Netflix has expressed interest in launching in New Zealand, United States reports say.
Chief content officer Ted Sarandos detailed a possible expansion across Asia during a speech at the Mipcom entertainment conference in Cannes, France.
He described Australia and New Zealand as “very attractive territories”, Variety magazine reported.
Another report said Netflix would launch in both countries during the second quarter of next year.
Studio HBO, which provides much of the content for Sky’s premium SoHo entertainment channel, has meanwhile announced plans to launch its own internet television service in the US, going over the head of traditional TV companies.
The developments appear to be a double whammy for Sky Television as it attempts to maintain its strong grip on New Zealand’s pay-television market.
Sky is believed to have secured the New Zealand streaming rights to at least some of HBO’s programming, which includes Game of Thrones, for its forthcoming standalone internet TV service, seemingly ruling out HBO from offering its streaming service here in the medium term.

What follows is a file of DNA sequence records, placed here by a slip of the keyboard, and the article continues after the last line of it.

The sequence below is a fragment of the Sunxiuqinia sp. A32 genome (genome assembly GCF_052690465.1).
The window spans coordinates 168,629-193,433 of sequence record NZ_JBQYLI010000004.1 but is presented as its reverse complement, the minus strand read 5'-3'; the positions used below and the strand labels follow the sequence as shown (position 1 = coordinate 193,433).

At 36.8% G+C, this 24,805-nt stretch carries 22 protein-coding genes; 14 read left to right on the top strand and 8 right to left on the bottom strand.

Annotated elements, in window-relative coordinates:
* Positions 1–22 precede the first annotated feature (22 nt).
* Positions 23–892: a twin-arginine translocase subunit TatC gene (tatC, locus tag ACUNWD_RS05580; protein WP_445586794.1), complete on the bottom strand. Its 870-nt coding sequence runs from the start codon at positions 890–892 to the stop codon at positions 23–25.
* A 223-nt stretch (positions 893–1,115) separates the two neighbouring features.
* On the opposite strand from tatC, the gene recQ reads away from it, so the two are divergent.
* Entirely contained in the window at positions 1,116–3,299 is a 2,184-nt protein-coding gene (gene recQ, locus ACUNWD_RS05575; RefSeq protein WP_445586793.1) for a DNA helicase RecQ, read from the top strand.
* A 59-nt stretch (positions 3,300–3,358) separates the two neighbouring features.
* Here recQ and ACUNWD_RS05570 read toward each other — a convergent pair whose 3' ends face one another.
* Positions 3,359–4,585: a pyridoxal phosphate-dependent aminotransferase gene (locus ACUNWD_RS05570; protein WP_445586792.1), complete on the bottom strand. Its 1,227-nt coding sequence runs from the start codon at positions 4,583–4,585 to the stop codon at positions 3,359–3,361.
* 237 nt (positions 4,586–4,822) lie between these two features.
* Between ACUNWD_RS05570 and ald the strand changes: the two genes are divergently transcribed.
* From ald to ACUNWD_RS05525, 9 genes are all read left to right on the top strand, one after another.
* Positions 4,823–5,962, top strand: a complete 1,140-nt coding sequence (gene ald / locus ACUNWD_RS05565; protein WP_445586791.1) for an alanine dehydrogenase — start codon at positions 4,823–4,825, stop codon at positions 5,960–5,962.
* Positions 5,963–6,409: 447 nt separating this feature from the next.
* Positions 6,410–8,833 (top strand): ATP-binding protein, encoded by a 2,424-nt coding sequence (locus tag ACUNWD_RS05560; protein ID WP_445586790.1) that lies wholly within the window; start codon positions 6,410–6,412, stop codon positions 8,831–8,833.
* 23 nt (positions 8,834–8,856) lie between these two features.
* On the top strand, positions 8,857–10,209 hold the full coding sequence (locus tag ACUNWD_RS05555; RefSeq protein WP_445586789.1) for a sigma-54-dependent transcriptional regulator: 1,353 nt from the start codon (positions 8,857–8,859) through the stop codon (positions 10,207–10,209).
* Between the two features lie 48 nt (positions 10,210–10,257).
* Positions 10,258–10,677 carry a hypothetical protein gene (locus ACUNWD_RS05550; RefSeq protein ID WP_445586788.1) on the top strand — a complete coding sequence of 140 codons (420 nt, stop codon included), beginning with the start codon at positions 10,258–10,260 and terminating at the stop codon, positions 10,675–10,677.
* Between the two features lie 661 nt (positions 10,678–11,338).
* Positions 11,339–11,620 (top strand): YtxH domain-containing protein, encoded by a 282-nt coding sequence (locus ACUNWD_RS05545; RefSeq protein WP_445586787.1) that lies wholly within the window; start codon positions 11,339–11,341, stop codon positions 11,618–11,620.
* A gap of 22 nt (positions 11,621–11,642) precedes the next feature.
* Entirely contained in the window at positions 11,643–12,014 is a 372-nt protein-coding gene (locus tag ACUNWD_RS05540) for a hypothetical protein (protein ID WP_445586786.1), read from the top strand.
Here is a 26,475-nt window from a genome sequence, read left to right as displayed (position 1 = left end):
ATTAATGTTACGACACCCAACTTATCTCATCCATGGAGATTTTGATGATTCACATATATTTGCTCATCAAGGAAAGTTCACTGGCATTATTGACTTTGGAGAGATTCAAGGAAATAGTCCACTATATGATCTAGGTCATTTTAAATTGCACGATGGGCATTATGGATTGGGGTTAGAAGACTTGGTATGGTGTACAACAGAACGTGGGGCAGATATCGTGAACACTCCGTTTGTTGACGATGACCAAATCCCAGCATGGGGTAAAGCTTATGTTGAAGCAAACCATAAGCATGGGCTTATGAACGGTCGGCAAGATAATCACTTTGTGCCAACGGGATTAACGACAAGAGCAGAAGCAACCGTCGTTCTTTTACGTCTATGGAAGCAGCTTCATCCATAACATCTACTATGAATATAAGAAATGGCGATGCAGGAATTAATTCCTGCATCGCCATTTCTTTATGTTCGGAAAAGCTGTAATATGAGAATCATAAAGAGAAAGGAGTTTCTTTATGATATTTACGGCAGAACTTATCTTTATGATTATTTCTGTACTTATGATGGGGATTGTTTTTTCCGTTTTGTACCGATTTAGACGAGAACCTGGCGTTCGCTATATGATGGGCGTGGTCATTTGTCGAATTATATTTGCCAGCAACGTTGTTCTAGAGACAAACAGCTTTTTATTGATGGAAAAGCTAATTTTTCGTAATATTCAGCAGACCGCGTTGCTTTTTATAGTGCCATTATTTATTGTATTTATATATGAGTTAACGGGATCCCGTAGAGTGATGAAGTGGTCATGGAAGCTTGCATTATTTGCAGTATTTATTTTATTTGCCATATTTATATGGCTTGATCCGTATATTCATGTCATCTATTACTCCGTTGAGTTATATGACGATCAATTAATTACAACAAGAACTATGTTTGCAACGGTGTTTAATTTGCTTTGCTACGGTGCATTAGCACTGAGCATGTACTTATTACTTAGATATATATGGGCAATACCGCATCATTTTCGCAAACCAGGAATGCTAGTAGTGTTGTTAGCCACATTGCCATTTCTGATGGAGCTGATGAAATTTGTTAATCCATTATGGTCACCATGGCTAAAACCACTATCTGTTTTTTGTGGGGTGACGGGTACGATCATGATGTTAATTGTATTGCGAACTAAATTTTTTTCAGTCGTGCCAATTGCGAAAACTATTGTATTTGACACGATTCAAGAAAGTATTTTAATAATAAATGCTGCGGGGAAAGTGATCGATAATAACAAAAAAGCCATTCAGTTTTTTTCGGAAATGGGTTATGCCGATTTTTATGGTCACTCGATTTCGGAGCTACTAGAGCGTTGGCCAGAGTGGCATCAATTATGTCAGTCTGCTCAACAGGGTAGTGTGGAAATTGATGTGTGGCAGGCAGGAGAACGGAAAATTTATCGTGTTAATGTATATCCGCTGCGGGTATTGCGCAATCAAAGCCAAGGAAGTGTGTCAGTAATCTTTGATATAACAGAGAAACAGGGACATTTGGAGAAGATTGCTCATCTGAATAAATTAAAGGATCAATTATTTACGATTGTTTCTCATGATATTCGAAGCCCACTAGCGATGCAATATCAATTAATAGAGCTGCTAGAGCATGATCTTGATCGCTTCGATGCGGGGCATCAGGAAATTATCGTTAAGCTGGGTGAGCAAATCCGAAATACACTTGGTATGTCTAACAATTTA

However, there is unknown risk that Kiwi viewers could use “anti-geo-blocking services” such as GlobalMode or overseas-based “virtual private networks” to sign up to HBO’s US service.
GlobalMode is offered as a free service by internet providers Slingshot and Orcon.
HBO’s internet TV service will start next year at a price that has yet to be announced.
Netflix shares took a big hit in the wake of disappointing subscriber growth and confirmation it will have a new direct competitor in HBO.
Its stock plunged 26 per cent in after-hours trading on the US’ Nasdaq exchange.
The company blamed a US$1 price rise to US$8.99 a month for discouraging new sign-ups.
It lured 3.02 million new streaming customers globally, against the 3.69 million it projected in July.
Netflix attracted about 980,000 new customers in the US, down from 1.29 million in the same period a year earlier.